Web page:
I have never been a fan of winters, as a matter of fact, you will often hear me (or read me) saying that I am solar-powered… I love everything from early spring to late fall. Despite my strong feelings against winter, I have learned to tolerate it and appreciate its beauty from the inside – of the house – with a nice warm mug of full-bodied yummy goodness that I can wrap my cold hands around as its aroma embraces me. Yes, this is my secret love of winter. Although it isn’t quite winter yet, it sure feels like it this morning and my warm mug is not letting me down!
Unit studies are like winter for me and have been for some time. I have been homeschooling off and on over the last two decades and I have not been able to fully embrace them. I’m not sure if it is the fear of not being able to get it right, fear of having holes in my children’s education, or is it the fear of swaying too far from a traditional school model. I’m really not sure. It might not even be fear at all. It might just be that I enjoy the assurance and comfort of a nice bookshelf full of complete A-Z curriculum guides all neatly tucked inside their perfect bindings. This abstinence has baffled me for quite some time, but no longer. The Old Schoolhouse Magazine has given me the privilege of reviewing Appalachian Trail Unit Study (available at http://www.theoldschoolhouse.com/shop/ )and my eyes have been opened to the beauty and freedom of unit studies!
I have been enamored with The Appalachian Trail: A Unit Study! I’ll admit that at first glance, I felt a bit overwhelmed and even intimidated by the amount of study angle opportunities it offered. We were in the middle of a homeschooling “groove” that I didn’t want to disrupt and I initially hesitated to figure out how to merge it into our routine. Those thoughts were short-lived, however, and soon gone completely as I began to thoroughly review the study itself. The Appalachian Trail, itself, is a wonderful nugget of American History!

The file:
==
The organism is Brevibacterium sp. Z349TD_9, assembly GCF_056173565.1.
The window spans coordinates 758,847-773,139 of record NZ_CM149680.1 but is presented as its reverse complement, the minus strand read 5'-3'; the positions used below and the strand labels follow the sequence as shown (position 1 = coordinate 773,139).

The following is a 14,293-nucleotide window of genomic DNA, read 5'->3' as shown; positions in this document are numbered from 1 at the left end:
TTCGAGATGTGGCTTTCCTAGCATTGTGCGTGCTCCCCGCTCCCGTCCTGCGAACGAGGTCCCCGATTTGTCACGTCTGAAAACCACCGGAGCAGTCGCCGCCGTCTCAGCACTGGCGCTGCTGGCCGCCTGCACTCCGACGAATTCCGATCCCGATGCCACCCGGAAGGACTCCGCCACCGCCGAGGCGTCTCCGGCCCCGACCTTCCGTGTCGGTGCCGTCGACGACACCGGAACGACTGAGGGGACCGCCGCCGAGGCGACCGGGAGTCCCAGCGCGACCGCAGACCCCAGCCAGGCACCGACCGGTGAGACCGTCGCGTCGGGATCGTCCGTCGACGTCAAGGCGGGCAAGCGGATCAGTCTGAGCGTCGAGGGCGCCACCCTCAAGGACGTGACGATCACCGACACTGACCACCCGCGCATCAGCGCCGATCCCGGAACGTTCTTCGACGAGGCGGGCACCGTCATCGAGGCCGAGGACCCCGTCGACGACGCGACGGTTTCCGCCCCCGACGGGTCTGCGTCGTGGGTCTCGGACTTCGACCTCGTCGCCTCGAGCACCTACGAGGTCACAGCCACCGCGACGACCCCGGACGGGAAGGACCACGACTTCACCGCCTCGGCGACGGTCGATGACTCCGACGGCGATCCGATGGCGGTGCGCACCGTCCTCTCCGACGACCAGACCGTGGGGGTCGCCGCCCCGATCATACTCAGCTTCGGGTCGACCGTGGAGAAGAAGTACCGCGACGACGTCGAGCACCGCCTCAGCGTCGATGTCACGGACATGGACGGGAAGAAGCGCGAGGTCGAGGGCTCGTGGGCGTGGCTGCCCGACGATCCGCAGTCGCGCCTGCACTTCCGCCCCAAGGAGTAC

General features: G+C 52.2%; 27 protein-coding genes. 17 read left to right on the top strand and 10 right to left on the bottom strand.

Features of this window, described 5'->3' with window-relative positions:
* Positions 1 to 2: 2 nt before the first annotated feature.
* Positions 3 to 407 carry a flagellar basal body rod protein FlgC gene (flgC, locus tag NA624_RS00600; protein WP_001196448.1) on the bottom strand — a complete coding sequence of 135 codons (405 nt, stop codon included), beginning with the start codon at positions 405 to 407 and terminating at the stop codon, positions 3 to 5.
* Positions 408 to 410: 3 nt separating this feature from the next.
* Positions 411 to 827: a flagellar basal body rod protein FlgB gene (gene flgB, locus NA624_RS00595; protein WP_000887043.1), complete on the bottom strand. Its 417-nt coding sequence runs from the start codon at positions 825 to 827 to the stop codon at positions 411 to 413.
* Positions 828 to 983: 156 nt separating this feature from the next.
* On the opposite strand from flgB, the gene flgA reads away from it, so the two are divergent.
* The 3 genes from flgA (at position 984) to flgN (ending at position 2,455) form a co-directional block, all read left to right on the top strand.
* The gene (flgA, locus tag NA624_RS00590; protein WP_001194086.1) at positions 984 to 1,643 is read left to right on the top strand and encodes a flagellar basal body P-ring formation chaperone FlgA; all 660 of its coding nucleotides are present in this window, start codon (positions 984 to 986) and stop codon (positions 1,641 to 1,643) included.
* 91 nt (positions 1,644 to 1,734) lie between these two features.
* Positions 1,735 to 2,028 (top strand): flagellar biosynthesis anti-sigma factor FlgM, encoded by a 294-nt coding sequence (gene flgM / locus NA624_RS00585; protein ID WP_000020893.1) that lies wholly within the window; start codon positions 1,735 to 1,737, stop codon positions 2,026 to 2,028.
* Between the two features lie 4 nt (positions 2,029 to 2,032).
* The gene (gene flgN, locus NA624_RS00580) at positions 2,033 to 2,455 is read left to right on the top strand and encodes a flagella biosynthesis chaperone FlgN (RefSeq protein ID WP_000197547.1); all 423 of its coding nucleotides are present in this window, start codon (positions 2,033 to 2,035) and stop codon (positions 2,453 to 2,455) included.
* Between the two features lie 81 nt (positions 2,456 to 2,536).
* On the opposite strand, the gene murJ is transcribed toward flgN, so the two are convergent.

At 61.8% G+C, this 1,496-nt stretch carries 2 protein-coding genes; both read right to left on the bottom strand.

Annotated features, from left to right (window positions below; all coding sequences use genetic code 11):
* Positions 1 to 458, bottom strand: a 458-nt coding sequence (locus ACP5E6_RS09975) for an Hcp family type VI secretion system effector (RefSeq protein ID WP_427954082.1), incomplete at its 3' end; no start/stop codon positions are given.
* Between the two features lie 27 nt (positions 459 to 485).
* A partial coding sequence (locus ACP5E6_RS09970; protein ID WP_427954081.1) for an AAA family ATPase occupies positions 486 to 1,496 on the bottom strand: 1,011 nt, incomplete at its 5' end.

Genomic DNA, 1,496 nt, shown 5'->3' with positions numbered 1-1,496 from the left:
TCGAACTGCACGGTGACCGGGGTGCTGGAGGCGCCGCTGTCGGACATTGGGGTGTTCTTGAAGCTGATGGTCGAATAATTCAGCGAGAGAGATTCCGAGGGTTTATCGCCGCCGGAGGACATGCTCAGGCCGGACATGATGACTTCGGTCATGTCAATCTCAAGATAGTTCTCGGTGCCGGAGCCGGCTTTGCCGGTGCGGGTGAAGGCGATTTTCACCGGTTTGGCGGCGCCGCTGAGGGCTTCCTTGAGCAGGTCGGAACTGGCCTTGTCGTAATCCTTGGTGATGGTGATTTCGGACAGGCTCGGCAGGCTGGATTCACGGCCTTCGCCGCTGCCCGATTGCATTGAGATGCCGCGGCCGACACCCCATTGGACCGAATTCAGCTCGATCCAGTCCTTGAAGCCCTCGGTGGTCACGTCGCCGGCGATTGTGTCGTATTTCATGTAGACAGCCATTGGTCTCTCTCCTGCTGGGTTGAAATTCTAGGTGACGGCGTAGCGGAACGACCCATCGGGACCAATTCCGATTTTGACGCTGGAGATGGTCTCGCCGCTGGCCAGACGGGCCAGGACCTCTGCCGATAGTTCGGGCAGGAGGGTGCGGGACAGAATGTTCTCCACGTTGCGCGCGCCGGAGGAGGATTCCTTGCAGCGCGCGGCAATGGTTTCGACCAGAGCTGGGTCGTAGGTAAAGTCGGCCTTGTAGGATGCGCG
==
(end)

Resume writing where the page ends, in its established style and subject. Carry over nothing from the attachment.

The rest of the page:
Before this review, I didn’t know that there was a trail through the Appalachian Mountains, nor did I know that there was a National Trails Systems Act of 1968. We made the decision to try something from each of the subject areas: English/Writing/Spelling, Math, Science, Physical Education, Art, History, Geography, and Home Economics. As an incredible unforeseen bonus, we learned several things about each of the 14 states that the trail runs through, which was exciting as we have already been studying the east coast and Early American History. I love how different studies overlap things that we are already working on, giving the kids opportunities to expand their knowledge!
Our entire experience with The Appalachian Trail: A Unit Study has been an enjoyable one. However, we definitely had some favorites… such as our trail races for Physical Education. For some reason, our household enjoys a bit of good ol’ fashioned competitiveness and racing through a makeshift obstacle course with a back weighed down with camping gear seemed to kick it into high gear! They all ran their heart out as if they were competing on America Ninja Warrior… The Boy was a close second and beat only by Sweetness, as she is tough as nails, even with an extra 10 pounds on her back!
Geography always receives an enthusiastic welcome in our lessons and the kids had a fantastic time learning how to use compasses, as well as how they work. We decided to take things a step further and make compasses. Bookworm Beauty was the first to see success with her compass and then was quick to remind us that we should always keep a needle and a magnet in our emergency camping kits… because we just may need one to make a compass, if we get lost!
There were a lot of things we could cover in this unit and it seems that we barely scratched the surface for this review. The prized nugget in this unit study is that it inspired us to see our own surroundings in the beautiful Colorado Rocky Mountains as well as neighboring states as opportunities to do similar studies. The Appalachian Trail: A Unit Study could very well become a staple unit study template that can be applied to the National Parks in your own area or wherever you decide to vacation. This study has been printed, bound, and placed on my nice bookshelf neatly tucked between those complete A-Z curriculum guides, for plenty of future reference.
If you are already a Unit Study mom, then give this a try. If you are more hesitant with unit studies, like I was, I encourage you to expand your horizons! Set aside a short bit of time to change things up a bit, or use it for your summer program. Either way, with a price tag under $5 and an immediate download, you simply can’t lose.